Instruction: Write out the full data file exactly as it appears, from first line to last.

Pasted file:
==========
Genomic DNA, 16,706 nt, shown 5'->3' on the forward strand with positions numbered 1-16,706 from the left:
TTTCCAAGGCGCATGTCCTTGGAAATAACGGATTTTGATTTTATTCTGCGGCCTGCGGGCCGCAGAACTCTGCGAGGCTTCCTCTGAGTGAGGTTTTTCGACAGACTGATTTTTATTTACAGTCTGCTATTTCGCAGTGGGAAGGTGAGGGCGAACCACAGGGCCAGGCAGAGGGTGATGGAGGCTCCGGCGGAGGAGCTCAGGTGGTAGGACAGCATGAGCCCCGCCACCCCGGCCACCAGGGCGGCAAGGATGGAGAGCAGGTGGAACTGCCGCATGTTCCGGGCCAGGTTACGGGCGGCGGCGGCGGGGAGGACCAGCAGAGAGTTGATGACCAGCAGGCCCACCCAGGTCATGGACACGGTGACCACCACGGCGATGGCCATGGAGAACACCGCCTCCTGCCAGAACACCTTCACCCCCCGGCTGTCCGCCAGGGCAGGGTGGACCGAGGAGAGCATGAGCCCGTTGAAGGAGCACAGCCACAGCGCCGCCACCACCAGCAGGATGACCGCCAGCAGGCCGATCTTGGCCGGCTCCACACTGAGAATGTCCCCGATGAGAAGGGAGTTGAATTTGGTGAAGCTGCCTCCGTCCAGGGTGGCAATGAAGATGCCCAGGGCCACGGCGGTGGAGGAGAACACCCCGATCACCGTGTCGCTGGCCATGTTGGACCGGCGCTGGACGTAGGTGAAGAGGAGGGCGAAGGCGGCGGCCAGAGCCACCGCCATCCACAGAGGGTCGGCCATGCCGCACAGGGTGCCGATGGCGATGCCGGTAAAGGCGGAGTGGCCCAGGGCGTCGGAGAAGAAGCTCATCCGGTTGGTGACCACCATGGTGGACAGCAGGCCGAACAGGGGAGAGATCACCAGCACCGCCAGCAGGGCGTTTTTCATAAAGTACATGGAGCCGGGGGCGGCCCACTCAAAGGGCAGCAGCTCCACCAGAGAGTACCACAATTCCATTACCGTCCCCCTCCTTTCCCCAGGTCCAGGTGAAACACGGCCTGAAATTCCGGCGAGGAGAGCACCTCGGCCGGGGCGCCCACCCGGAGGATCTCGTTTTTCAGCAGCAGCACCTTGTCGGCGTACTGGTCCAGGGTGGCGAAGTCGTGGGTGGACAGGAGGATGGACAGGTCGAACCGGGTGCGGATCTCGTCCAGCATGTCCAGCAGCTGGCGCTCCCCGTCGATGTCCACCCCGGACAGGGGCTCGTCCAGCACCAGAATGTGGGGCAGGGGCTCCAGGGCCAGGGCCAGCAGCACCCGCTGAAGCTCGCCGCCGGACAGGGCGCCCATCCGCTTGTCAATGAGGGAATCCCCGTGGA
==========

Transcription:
Genomic DNA, 16,706 nt, shown 5'->3' on the forward strand with positions numbered 1-16,706 from the left:
TTTCCAAGGCGCATGTCCTTGGAAATAACGGATTTTGATTTTATTCTGCGGCCTGCGGGCCGCAGAACTCTGCGAGGCTTCCTCTGAGTGAGGTTTTTCGACAGACTGATTTTTATTTACAGTCTGCTATTTCGCAGTGGGAAGGTGAGGGCGAACCACAGGGCCAGGCAGAGGGTGATGGAGGCTCCGGCGGAGGAGCTCAGGTGGTAGGACAGCATGAGCCCCGCCACCCCGGCCACCAGGGCGGCAAGGATGGAGAGCAGGTGGAACTGCCGCATGTTCCGGGCCAGGTTACGGGCGGCGGCGGCGGGGAGGACCAGCAGAGAGTTGATGACCAGCAGGCCCACCCAGGTCATGGACACGGTGACCACCACGGCGATGGCCATGGAGAACACCGCCTCCTGCCAGAACACCTTCACCCCCCGGCTGTCCGCCAGGGCAGGGTGGACCGAGGAGAGCATGAGCCCGTTGAAGGAGCACAGCCACAGCGCCGCCACCACCAGCAGGATGACCGCCAGCAGGCCGATCTTGGCCGGCTCCACACTGAGAATGTCCCCGATGAGAAGGGAGTTGAATTTGGTGAAGCTGCCTCCGTCCAGGGTGGCAATGAAGATGCCCAGGGCCACGGCGGTGGAGGAGAACACCCCGATCACCGTGTCGCTGGCCATGTTGGACCGGCGCTGGACGTAGGTGAAGAGGAGGGCGAAGGCGGCGGCCAGAGCCACCGCCATCCACAGAGGGTCGGCCATGCCGCACAGGGTGCCGATGGCGATGCCGGTAAAGGCGGAGTGGCCCAGGGCGTCGGAGAAGAAGCTCATCCGGTTGGTGACCACCATGGTGGACAGCAGGCCGAACAGGGGAGAGATCACCAGCACCGCCAGCAGGGCGTTTTTCATAAAGTACATGGAGCCGGGGGCGGCCCACTCAAAGGGCAGCAGCTCCACCAGAGAGTACCACAATTCCATTACCGTCCCCCTCCTTTCCCCAGGTCCAGGTGAAACACGGCCTGAAATTCCGGCGAGGAGAGCACCTCGGCCGGGGCGCCCACCCGGAGGATCTCGTTTTTCAGCAGCAGCACCTTGTCGGCGTACTGGTCCAGGGTGGCGAAGTCGTGGGTGGACAGGAGGATGGACAGGTCGAACCGGGTGCGGATCTCGTCCAGCATGTCCAGCAGCTGGCGCTCCCCGTCGATGTCCACCCCGGACAGGGGCTCGTCCAGCACCAGAATGTGGGGCAGGGGCTCCAGGGCCAGGGCCAGCAGCACCCGCTGAAGCTCGCCGCCGGACAGGGCGCCCATCCGCTTGTCAATGAGGGAATCCCCGTGGA